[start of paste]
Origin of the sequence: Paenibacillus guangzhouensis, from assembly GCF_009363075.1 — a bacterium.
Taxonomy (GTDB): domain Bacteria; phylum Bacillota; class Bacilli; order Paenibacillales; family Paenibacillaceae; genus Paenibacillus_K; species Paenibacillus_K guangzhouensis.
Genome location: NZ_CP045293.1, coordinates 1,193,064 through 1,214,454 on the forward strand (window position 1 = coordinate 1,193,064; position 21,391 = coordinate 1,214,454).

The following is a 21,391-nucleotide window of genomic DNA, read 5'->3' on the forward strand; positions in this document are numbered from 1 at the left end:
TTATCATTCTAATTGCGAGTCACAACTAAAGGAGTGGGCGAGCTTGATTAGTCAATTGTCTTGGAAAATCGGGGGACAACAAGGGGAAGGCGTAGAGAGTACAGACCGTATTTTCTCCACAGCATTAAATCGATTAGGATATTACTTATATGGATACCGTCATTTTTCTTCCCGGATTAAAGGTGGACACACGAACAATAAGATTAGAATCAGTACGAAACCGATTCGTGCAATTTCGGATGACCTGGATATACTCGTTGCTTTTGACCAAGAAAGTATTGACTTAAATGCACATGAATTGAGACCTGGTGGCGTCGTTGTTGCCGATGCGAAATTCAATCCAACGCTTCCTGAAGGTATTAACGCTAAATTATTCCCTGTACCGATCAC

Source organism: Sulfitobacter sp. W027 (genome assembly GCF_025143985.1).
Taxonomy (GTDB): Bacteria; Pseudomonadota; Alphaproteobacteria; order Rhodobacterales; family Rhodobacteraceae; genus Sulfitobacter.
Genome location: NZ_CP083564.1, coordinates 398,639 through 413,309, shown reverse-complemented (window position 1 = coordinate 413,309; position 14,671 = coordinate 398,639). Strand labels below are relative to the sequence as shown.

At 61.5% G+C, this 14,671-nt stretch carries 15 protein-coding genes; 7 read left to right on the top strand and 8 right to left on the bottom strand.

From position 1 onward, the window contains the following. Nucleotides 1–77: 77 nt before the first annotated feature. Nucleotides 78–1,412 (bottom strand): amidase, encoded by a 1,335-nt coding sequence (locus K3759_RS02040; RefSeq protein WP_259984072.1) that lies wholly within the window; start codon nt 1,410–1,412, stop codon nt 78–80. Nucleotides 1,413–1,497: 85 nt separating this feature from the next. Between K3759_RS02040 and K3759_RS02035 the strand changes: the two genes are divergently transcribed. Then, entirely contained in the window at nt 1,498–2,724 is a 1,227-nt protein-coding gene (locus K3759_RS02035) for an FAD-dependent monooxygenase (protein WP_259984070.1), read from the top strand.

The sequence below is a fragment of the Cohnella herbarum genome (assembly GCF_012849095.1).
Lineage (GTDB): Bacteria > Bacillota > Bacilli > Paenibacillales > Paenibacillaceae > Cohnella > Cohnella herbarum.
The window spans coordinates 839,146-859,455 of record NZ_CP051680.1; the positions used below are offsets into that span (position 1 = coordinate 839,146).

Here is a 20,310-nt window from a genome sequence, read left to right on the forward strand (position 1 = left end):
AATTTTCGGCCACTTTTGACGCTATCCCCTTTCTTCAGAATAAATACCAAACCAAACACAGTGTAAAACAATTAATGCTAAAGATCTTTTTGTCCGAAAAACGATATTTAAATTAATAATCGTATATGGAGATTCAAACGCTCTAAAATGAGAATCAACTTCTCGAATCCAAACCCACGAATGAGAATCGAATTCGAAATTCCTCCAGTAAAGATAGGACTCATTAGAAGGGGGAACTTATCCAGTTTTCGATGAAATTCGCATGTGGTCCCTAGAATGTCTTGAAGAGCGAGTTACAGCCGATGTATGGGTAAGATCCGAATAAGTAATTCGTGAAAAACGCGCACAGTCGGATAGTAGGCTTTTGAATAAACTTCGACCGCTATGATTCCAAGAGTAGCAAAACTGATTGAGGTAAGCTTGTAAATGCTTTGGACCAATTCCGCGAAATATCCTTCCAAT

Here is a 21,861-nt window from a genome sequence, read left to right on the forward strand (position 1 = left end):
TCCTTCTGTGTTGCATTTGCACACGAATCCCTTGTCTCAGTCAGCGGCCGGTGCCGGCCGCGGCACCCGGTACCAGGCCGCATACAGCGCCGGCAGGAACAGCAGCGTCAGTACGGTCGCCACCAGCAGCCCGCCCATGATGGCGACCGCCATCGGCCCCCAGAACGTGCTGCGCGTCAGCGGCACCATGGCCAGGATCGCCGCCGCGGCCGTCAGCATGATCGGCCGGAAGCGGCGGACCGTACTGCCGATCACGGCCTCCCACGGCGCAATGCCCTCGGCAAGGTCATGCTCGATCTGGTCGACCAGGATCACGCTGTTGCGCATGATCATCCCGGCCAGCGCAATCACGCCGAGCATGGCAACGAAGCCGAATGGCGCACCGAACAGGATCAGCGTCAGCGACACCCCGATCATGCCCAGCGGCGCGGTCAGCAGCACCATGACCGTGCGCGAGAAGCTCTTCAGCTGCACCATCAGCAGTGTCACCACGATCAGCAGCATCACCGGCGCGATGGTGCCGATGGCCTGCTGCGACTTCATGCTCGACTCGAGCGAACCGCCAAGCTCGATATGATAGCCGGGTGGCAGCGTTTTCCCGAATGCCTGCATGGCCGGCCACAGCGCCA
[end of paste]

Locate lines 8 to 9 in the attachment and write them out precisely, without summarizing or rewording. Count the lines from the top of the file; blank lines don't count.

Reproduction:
Genome location: NZ_CP083564.1, coordinates 398,639 through 413,309, shown reverse-complemented (window position 1 = coordinate 413,309; position 14,671 = coordinate 398,639). Strand labels below are relative to the sequence as shown.

At 61.5% G+C, this 14,671-nt stretch carries 15 protein-coding genes; 7 read left to right on the top strand and 8 right to left on the bottom strand.